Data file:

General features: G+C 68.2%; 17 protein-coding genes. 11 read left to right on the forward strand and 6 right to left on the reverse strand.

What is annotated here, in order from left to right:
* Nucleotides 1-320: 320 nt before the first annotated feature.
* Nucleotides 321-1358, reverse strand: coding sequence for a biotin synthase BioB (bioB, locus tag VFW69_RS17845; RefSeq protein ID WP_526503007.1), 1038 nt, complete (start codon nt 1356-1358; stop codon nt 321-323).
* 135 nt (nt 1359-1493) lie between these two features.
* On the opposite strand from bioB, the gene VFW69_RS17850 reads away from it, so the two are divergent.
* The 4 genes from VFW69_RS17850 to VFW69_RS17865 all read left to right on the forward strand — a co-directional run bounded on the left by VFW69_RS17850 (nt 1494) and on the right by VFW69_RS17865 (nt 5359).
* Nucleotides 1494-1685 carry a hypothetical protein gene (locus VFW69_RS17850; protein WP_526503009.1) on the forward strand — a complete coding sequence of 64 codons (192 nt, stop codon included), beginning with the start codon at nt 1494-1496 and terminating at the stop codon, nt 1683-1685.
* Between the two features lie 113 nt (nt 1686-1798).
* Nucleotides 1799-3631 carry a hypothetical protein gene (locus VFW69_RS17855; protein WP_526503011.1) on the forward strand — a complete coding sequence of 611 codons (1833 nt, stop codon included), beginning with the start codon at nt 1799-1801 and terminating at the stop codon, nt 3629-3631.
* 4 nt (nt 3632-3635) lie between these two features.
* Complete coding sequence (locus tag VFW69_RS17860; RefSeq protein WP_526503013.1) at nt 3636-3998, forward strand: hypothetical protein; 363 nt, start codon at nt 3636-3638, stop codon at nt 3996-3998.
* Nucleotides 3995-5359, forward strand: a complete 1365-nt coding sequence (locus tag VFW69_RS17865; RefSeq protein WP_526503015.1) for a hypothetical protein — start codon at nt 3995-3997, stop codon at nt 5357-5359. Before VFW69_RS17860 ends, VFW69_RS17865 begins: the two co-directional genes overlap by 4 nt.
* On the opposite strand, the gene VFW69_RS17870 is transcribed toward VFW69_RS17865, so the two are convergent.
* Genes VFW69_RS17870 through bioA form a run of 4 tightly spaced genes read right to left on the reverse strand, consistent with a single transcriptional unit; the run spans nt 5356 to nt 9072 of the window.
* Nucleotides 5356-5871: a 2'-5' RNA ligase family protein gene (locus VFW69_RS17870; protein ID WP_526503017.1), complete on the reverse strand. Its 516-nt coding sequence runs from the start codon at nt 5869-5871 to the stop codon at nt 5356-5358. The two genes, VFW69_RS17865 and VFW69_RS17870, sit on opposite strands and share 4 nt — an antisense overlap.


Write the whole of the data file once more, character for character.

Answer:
General features: G+C 68.2%; 17 protein-coding genes. 11 read left to right on the forward strand and 6 right to left on the reverse strand.

What is annotated here, in order from left to right:
* Nucleotides 1-320: 320 nt before the first annotated feature.
* Nucleotides 321-1358, reverse strand: coding sequence for a biotin synthase BioB (bioB, locus tag VFW69_RS17845; RefSeq protein ID WP_526503007.1), 1038 nt, complete (start codon nt 1356-1358; stop codon nt 321-323).
* 135 nt (nt 1359-1493) lie between these two features.
* On the opposite strand from bioB, the gene VFW69_RS17850 reads away from it, so the two are divergent.
* The 4 genes from VFW69_RS17850 to VFW69_RS17865 all read left to right on the forward strand — a co-directional run bounded on the left by VFW69_RS17850 (nt 1494) and on the right by VFW69_RS17865 (nt 5359).
* Nucleotides 1494-1685 carry a hypothetical protein gene (locus VFW69_RS17850; protein WP_526503009.1) on the forward strand — a complete coding sequence of 64 codons (192 nt, stop codon included), beginning with the start codon at nt 1494-1496 and terminating at the stop codon, nt 1683-1685.
* Between the two features lie 113 nt (nt 1686-1798).
* Nucleotides 1799-3631 carry a hypothetical protein gene (locus VFW69_RS17855; protein WP_526503011.1) on the forward strand — a complete coding sequence of 611 codons (1833 nt, stop codon included), beginning with the start codon at nt 1799-1801 and terminating at the stop codon, nt 3629-3631.
* 4 nt (nt 3632-3635) lie between these two features.
* Complete coding sequence (locus tag VFW69_RS17860; RefSeq protein WP_526503013.1) at nt 3636-3998, forward strand: hypothetical protein; 363 nt, start codon at nt 3636-3638, stop codon at nt 3996-3998.
* Nucleotides 3995-5359, forward strand: a complete 1365-nt coding sequence (locus tag VFW69_RS17865; RefSeq protein WP_526503015.1) for a hypothetical protein — start codon at nt 3995-3997, stop codon at nt 5357-5359. Before VFW69_RS17860 ends, VFW69_RS17865 begins: the two co-directional genes overlap by 4 nt.
* On the opposite strand, the gene VFW69_RS17870 is transcribed toward VFW69_RS17865, so the two are convergent.
* Genes VFW69_RS17870 through bioA form a run of 4 tightly spaced genes read right to left on the reverse strand, consistent with a single transcriptional unit; the run spans nt 5356 to nt 9072 of the window.
* Nucleotides 5356-5871: a 2'-5' RNA ligase family protein gene (locus VFW69_RS17870; protein ID WP_526503017.1), complete on the reverse strand. Its 516-nt coding sequence runs from the start codon at nt 5869-5871 to the stop codon at nt 5356-5358. The two genes, VFW69_RS17865 and VFW69_RS17870, sit on opposite strands and share 4 nt — an antisense overlap.